The Perversion of Lamsa?

In searching for Aramaic Bible resources, I came across the following website. I’ll go ahead and link, because I don’t have a problem with opposing religious views–even rather silly ones.
The authors of this website believe that the King James Bible is the “most reliable” transmission of “God’s Word,” and that Lamsa’s translation is not derived from ancient Aramaic. Rather, they believe that he simply added his “occultic” (sic) ideas into the text of the KJV. I have been unhappy with Lamsa’s retention of the KJV style of language, and specific words, for other reasons; openness to this sort of criticism hadn’t really occurred to me. Of course, the authors of this website drew this conclusion because the Lamsa Bible is approved by my newly-adopted Unity Christian Church, whom they hold to be “occultists” as well.
Of course, Lamsa’s Bible is also endorsed by Oral Roberts’ Bible Study, and these folks think that the Roman Catholic Church “suppressed” the truth of the KJV…

Be that as it may, George A. Lamsa was a native Aramaic speaker and middle-eastern Christian whose new (1933) translation of the Bible really clarifies a lot of things that got muddled as the ancient manuscripts passed through Greek and Latin and into English. He–and his surviving student, Rocco E. Errico–has also published books that assist in understanding Aramaic and middle-eastern idioms. Errico has even written an introductory text for Aramaic, so that one can read the original texts without relying on anyone’s translation.

Published by Little-Known Blogger

I spent the first years of my life in a trailer park outside of a tiny town in rural Missouri. I grew up to be a long-haired, gun-hating, military-hating, Presbyterian super-liberal. Well, perhaps the “growing up” happened later. While in high school, I was on the cross-country and wrestling teams, and actually won my weight-class in a State powerlifting competition. I went on to attend college on a Bright Flight scholarship, where I promptly became an atheist. I trained for a few years in Shotokan karate and Cheng-system taijiquan before training in my first real martial art, Hwarang-Do, under the late Franklin Fowlkes (later the Founder and Grandmaster of the Five Elements Martial Arts System). I married an older Taiwanese woman my junior year, got divorced in short order, and dropped out of college. After completing my AA in Psychology, I decided I needed a complete change of scenery and joined the U.S. Marine Corps (having early been assured that there was no way that a skinny liberal like me would ever survive Boot Camp). Contrary to what the Hipster Zombies will tell you, this did not “brainwash me into being a Conservative”. Instead, it made me a very unhappy, short-haired liberal, surrounded by guns and the military. However, I spent my whole contract (after schools) on the island of Okinawa, where I was exposed to points of view not dominated by the American liberal media. During this time, I taught ESL classes as a side-job, trained under some of the highest-ranking masters of karate on Okinawa, and discovered the practice of Buddhism. I also spent some time in Korea, where I got to train in hapkido. It was during this period that I came gradually to realize how stupid and evil American liberalism actually is. This was partly due to my Military Police command sending me to Small Arms Instructor school, which gave me more exposure to guns than I could ever have imagined—thus negating my idiotic liberal distaste for them. After the active-duty portion of my Marine Corps contract was over, I worked several jobs, from security contracts to operating a forklift in a warehouse. In 2002, however, when the invasion of Iraq was getting under way, I signed up with the Missouri Army National Guard, and have remained with them since, continuing as a Military Policeman. I am also full-time corrections officer, a member of the Anglican Church, and at one time was an Instructor Candidate in Dekiti-Tirsia Serradas Kali (until my instructor moved away). My hobbies (beyond blogging) include strength training, shooting sports, martial arts, creating digital art, and being a huge science and science-fiction geek.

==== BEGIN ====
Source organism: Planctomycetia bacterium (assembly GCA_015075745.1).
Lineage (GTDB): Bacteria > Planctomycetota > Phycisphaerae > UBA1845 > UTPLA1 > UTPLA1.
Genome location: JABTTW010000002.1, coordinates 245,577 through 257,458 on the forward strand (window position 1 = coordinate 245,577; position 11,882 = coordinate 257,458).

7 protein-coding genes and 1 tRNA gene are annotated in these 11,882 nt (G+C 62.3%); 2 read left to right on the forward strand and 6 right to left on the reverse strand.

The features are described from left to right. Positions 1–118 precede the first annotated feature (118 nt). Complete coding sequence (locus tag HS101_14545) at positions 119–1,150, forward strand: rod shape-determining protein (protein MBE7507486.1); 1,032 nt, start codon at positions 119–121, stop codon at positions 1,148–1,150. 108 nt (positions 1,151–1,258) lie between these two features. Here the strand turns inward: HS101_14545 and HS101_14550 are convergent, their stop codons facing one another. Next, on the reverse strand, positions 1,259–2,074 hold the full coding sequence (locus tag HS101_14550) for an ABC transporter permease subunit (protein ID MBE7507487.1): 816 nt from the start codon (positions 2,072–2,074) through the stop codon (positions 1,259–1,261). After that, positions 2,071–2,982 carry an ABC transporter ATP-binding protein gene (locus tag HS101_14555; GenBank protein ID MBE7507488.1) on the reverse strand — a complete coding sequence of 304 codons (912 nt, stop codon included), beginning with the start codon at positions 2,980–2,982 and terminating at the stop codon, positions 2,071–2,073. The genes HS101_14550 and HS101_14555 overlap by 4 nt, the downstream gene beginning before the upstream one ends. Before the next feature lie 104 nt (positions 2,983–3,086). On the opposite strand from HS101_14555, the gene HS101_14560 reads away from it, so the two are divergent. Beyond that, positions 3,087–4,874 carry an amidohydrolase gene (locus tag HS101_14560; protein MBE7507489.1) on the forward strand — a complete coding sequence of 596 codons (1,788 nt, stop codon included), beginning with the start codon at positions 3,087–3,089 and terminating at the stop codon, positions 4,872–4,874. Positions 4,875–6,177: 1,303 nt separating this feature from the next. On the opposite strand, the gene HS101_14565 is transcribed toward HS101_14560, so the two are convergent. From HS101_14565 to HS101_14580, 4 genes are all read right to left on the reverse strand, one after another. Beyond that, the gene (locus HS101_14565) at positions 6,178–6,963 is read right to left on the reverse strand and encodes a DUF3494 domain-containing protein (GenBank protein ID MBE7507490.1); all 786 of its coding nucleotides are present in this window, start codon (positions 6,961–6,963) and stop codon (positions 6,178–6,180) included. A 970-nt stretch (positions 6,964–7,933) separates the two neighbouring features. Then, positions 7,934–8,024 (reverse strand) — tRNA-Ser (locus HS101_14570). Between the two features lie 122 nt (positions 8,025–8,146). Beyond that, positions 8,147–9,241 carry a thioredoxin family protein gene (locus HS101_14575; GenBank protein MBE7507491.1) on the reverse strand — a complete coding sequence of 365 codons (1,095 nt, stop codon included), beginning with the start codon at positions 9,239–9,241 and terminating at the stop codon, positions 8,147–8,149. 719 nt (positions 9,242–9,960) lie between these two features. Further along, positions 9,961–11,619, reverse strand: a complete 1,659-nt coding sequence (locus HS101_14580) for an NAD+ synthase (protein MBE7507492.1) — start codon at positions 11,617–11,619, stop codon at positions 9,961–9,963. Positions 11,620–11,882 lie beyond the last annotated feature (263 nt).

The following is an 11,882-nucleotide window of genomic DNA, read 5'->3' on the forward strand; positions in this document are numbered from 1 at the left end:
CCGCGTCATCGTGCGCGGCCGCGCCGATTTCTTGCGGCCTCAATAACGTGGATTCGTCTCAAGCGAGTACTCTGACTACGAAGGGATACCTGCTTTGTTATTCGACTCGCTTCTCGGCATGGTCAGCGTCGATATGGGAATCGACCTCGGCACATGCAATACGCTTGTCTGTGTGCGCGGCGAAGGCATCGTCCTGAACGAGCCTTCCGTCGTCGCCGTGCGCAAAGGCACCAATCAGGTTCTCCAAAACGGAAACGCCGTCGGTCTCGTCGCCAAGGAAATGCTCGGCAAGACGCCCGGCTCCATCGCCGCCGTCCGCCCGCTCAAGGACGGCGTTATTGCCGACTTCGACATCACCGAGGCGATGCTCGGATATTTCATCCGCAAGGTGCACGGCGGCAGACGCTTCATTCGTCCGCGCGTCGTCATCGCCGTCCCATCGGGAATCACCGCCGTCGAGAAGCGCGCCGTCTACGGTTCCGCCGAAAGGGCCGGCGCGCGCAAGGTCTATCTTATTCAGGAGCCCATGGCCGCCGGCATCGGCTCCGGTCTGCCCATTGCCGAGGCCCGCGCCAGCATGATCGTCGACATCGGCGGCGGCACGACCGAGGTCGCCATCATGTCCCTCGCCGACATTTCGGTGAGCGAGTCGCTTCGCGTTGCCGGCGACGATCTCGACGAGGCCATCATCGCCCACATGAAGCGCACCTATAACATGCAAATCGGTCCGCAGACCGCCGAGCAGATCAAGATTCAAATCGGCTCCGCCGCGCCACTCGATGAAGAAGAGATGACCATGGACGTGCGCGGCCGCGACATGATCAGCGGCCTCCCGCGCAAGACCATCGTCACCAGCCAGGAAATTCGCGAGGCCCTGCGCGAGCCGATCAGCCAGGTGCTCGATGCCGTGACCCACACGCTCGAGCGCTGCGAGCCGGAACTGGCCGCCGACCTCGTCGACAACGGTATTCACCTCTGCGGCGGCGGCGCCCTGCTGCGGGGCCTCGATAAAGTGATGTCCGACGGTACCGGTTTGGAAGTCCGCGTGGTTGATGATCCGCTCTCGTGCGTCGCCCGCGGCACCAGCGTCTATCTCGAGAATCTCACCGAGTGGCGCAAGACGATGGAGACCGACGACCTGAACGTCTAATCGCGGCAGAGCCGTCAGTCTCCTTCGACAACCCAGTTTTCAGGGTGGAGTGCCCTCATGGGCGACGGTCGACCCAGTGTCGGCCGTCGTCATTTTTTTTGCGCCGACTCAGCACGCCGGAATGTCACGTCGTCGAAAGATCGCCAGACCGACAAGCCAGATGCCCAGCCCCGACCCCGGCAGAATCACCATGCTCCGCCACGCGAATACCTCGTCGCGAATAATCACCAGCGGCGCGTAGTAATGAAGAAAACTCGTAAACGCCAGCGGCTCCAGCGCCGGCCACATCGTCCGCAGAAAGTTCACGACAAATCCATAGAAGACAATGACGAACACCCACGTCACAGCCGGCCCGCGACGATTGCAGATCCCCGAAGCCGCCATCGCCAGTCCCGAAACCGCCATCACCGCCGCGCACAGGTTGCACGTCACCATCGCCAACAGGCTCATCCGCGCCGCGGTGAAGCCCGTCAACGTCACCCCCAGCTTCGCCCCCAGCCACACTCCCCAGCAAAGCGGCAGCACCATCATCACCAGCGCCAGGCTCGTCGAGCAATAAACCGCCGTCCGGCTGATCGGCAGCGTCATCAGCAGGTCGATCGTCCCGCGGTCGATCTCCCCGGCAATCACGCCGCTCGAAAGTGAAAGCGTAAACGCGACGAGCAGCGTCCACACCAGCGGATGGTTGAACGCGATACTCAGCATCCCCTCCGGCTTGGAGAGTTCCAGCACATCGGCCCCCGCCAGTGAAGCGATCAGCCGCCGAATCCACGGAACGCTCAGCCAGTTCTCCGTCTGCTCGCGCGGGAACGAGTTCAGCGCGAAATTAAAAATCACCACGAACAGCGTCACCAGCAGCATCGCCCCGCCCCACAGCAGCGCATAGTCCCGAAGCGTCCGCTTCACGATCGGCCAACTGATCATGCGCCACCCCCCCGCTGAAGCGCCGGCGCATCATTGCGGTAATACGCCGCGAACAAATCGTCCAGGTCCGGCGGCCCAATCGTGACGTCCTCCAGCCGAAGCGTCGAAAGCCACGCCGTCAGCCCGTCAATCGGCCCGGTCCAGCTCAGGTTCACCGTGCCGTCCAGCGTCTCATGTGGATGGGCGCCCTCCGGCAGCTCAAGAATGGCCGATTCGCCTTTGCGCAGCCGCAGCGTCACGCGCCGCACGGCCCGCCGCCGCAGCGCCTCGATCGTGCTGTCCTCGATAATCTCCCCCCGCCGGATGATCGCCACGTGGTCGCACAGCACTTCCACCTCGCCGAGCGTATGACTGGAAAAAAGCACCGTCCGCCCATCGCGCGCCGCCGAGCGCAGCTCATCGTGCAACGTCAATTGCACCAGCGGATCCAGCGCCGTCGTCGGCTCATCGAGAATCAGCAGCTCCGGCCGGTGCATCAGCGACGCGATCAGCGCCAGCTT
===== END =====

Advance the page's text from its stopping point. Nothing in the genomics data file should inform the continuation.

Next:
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  1. Well… I think I will still stick to my NIV. 😉 I know where everything is in there and it is hard for me to read other translations now. It would be great to know some Latin and/or Aramaic… especially I would love to know Latin… But I am sure it is very hard to learn. 😦

  2. Certe est… I mean, yes, it is! 🙂 The words are actually quite close to English (about 70% of English comes from Latin), but the grammar is very exacting and difficult. Every noun, for instance, has a minimum of ten possible endings that can be applied to it depending on how it is used in a sentence, and there are at least five different tables of such endings (called declensions), each of which applies to a different group of nouns. And verbs make the nouns look EASY.

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